Deirdre Garvey

Deirdre Garvey is the founding Chief Executive Officer of charitable non-profit The Wheel, Ireland’s association of charities, community and voluntary organisations. Ireland has over 8,500 registered charitable non-profits. Deirdre recognised that the relatively small amount of large charities in Ireland and the vast majority of small charities had much in common and set about establishing, against the odds, a network which would promote and nurture both professionalism as well as voluntarism as not mutually exclusive ideas. The Wheel was founded in 2000 and since then Deirdre has overseen its continued growth and success to be the national association of charities with over 1,300 member organisations. Its purpose is to strengthen the abilities of charities to achieve positive social change and it represents and supports the sector, promoting an understanding of getting involved.

Deirdre has served on a wide range of government committees and fora representing the sector. She is in demand as a media and public speaker on the topics of ethics and governance for charitable non-profit organisations, charities regulation, best practice in the non-profit sector and how societies can maximise the involvement and engagement of people in public decision-making. Prior to joining The Wheel, Deirdre was Director of Development (Fundraising) at Barretstown in Co. Kildare where she worked for five years. Before moving into the community and voluntary sector, Deirdre worked in the private sector, holding several managerial posts in the hi-tech field in Germany. Having studied science for her bachelors degree in 1986, she completed a Masters in Business Administration in 2003.

Can leadership be taught? If so, how?

Yes I think that leadership can be taught. Most of us know people who we think of as ‘natural leaders’. But I have a deep belief in every person’s ability to be a leader. The best ‘teaching’ of leadership is more about helping the learner become more self-aware about their own leadership potential and to help them identify the thing that makes them passionate. There are many ‘leadership programmes’ out there from universities to professional institutes and the best ones focus on emotional intelligence, growing self-knowledge and building listening skills.

When you are filling a leadership role in your organisation what qualities do you look for from candidates?

People who are self-aware, humble, passionate and who come across as someone who will work well with the culture that our organisation has. Things like knowledge is a secondary matter as that can be learned. Having the right attitude is much more important to me as that is harder to learn if a person isn’t self-aware enough to know what that means.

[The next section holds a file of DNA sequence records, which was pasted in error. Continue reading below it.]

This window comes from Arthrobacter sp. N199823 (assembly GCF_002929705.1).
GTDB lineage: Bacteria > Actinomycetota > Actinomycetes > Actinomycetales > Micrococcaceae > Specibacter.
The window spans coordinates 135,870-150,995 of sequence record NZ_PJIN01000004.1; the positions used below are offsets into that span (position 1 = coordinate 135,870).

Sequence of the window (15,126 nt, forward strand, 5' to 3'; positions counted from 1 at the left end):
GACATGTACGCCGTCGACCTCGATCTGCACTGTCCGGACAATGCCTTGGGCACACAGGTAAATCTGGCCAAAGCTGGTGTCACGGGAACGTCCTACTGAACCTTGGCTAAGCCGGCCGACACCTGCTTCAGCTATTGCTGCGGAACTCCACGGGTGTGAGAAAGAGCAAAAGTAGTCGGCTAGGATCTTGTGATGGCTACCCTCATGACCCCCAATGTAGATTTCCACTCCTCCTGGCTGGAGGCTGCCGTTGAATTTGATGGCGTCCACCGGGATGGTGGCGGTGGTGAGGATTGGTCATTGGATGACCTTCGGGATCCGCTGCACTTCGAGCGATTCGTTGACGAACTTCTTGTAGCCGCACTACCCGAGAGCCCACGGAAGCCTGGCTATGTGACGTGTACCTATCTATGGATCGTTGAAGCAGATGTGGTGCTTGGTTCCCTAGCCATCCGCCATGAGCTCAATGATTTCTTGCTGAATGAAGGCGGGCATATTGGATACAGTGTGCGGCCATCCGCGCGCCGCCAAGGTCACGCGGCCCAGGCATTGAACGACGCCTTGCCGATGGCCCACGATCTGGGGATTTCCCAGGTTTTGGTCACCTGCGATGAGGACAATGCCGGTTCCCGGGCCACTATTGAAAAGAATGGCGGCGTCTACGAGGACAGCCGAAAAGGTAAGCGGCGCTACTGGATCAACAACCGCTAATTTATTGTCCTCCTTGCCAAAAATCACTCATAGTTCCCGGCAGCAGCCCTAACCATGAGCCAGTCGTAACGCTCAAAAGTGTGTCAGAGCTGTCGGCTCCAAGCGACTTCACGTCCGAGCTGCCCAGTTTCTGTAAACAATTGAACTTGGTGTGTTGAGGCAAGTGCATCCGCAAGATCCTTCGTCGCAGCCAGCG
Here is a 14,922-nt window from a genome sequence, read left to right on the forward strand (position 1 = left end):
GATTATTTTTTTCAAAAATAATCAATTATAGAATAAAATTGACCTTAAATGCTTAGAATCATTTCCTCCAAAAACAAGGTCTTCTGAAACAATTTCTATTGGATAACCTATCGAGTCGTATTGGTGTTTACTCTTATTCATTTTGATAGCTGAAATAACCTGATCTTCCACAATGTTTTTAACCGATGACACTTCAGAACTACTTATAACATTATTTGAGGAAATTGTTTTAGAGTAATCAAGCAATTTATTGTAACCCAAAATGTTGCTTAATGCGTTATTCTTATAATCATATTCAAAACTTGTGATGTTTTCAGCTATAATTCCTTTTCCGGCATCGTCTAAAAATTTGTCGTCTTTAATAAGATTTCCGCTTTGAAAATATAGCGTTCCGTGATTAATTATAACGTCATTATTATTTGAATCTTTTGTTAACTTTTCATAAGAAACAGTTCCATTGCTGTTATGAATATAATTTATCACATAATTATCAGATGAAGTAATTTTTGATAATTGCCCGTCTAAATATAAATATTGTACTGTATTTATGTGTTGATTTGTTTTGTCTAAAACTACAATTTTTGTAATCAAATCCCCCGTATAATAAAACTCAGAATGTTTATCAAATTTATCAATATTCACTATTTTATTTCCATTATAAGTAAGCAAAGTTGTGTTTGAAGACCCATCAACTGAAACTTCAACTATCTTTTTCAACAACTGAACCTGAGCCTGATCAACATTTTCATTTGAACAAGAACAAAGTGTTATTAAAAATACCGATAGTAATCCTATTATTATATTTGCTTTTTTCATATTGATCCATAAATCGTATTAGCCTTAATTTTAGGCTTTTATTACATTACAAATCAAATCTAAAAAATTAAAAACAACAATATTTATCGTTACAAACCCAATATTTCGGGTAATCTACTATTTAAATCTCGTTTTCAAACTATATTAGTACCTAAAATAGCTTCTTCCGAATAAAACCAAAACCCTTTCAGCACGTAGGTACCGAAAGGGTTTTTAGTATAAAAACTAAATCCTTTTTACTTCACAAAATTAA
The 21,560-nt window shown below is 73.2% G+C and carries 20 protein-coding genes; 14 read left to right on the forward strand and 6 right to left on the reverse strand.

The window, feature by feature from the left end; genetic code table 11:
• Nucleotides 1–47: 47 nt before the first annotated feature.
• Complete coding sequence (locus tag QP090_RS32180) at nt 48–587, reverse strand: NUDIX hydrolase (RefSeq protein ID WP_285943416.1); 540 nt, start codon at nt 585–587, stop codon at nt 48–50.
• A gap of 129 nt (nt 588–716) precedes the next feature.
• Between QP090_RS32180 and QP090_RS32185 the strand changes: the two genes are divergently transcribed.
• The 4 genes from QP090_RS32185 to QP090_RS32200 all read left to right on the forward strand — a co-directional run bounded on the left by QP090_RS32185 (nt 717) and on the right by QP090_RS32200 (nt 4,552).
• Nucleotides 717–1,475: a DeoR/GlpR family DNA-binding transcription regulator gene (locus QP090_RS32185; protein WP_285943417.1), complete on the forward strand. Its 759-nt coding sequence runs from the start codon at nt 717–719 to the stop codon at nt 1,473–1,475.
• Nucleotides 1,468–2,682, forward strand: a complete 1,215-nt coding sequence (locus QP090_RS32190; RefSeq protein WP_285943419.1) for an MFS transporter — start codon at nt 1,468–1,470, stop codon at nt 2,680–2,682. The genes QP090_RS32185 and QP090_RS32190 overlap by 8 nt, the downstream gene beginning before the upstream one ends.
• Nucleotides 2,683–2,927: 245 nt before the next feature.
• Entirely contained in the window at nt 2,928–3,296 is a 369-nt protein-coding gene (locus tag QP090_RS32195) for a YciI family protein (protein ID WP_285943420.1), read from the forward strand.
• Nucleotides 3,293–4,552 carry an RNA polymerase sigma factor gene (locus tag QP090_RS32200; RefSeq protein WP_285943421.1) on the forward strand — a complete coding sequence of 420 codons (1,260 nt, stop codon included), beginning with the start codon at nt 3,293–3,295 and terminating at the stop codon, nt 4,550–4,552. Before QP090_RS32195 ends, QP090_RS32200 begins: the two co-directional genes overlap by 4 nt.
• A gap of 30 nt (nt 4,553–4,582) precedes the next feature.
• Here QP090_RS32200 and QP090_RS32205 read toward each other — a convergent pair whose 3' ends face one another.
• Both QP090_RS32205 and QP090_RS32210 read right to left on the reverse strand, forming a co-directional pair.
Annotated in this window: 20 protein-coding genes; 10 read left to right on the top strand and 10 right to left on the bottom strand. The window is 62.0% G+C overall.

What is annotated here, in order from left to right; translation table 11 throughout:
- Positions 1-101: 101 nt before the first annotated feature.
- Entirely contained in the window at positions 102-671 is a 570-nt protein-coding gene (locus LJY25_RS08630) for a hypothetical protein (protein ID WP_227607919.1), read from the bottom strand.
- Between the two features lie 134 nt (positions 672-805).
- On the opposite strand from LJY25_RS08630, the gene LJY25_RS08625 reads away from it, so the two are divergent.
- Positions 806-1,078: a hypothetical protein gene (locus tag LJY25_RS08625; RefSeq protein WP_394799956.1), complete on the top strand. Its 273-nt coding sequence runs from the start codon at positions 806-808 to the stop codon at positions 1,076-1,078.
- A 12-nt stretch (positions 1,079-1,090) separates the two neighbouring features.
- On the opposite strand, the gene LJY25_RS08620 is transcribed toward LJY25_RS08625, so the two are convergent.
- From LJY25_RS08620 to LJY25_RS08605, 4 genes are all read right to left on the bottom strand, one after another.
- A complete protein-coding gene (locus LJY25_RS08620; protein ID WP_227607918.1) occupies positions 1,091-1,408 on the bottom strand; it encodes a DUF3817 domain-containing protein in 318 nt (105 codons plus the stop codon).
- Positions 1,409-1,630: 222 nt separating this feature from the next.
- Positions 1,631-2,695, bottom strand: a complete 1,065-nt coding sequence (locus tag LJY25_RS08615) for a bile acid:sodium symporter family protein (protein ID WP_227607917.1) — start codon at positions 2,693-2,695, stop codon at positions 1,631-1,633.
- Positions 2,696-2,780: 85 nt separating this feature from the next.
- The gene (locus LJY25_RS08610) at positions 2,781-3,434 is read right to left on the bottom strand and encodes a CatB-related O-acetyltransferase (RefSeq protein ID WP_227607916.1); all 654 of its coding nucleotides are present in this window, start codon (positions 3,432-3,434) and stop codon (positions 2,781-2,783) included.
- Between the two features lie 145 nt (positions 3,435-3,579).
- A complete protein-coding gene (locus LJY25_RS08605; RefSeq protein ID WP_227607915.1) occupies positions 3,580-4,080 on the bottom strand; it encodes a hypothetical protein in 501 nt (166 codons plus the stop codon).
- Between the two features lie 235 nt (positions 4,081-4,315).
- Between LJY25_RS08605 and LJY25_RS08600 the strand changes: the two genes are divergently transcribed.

If you had to leave your organisation for 1 year what would you ask of your team and what advice would you give them?

I would ask my team to implement the 4-year strategy that the board of directors and our members have approved whilst being brave enough to second-guess any aspect of it with a solid rationale and make alternative suggestions to the board. Two pieces of advice: keep listening to their peers/fellow managers and also to the people who report to them because they are the ones who’ll keep the organisation successful; and secondly reconnect daily with the established (and written down) values and culture-statement of the organisation – and ensure that all decisions that they make are true to them.

What are you doing today to make sure your organisation will be relevant in 10 years time?

I am ensuring that myself and the leadership team here have regular all-day thinking and strategy sessions (once per quarter) that are distinct from operations meetings. We use this space to think about the future regularly beyond the scope of our current 4-year strategic plan. Secondly, we know that ensuring our membership renewal rates and (to a lesser extent) our membership growth rates, is the single most critically indicator of a successful sector-representative body in 10-years time.

What leaders outside your own organisation do you admire and why?

I admire the many CEOs from our member charities who do an extraordinary job delivering public benefit to improve the lives of people, families and communities all over Ireland. Having worked in the private sector prior to joining a charity, I believe that being the CEO of a charity is arguably more challenging due to the additional complexity of: a) reporting to a voluntary board of directors; and b) not having a simple definition of what success looks like (i.e. the equivalent to ‘profit’ in the private sector). It is my belief that it is my job (and The Wheel’s job) to support and release the variety of talents that such people (all leaders in their own right) bring.

What are a few resources (books, blogs, podcasts, courses etc) you would recommend to someone looking to gain insight into becoming a better leader?

Any resource that helps reflection and self-knowledge is to be recommended, regardless of the source. Asking leaders that you admire for a coffee and seeking to learn from them can be invaluable.